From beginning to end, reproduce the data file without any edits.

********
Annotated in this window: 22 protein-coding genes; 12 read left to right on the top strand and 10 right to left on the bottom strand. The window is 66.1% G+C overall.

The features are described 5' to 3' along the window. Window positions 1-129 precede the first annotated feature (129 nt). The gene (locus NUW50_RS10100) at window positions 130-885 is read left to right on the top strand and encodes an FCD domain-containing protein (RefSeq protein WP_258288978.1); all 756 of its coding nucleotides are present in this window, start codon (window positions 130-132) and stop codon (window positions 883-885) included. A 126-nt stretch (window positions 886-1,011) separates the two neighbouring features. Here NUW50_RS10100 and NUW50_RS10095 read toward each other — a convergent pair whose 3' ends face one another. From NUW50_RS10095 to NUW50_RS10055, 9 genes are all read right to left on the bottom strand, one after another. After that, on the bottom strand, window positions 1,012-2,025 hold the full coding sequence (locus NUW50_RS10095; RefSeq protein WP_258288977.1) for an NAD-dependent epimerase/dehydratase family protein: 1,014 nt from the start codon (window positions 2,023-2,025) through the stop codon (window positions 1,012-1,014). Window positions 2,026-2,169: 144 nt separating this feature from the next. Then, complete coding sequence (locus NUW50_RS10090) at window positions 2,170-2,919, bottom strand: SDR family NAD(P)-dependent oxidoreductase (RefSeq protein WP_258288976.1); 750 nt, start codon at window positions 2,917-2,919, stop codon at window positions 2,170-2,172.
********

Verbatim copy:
Annotated in this window: 22 protein-coding genes; 12 read left to right on the top strand and 10 right to left on the bottom strand. The window is 66.1% G+C overall.

The features are described 5' to 3' along the window. Window positions 1-129 precede the first annotated feature (129 nt). The gene (locus NUW50_RS10100) at window positions 130-885 is read left to right on the top strand and encodes an FCD domain-containing protein (RefSeq protein WP_258288978.1); all 756 of its coding nucleotides are present in this window, start codon (window positions 130-132) and stop codon (window positions 883-885) included. A 126-nt stretch (window positions 886-1,011) separates the two neighbouring features. Here NUW50_RS10100 and NUW50_RS10095 read toward each other — a convergent pair whose 3' ends face one another. From NUW50_RS10095 to NUW50_RS10055, 9 genes are all read right to left on the bottom strand, one after another. After that, on the bottom strand, window positions 1,012-2,025 hold the full coding sequence (locus NUW50_RS10095; RefSeq protein WP_258288977.1) for an NAD-dependent epimerase/dehydratase family protein: 1,014 nt from the start codon (window positions 2,023-2,025) through the stop codon (window positions 1,012-1,014). Window positions 2,026-2,169: 144 nt separating this feature from the next. Then, complete coding sequence (locus NUW50_RS10090) at window positions 2,170-2,919, bottom strand: SDR family NAD(P)-dependent oxidoreductase (RefSeq protein WP_258288976.1); 750 nt, start codon at window positions 2,917-2,919, stop codon at window positions 2,170-2,172.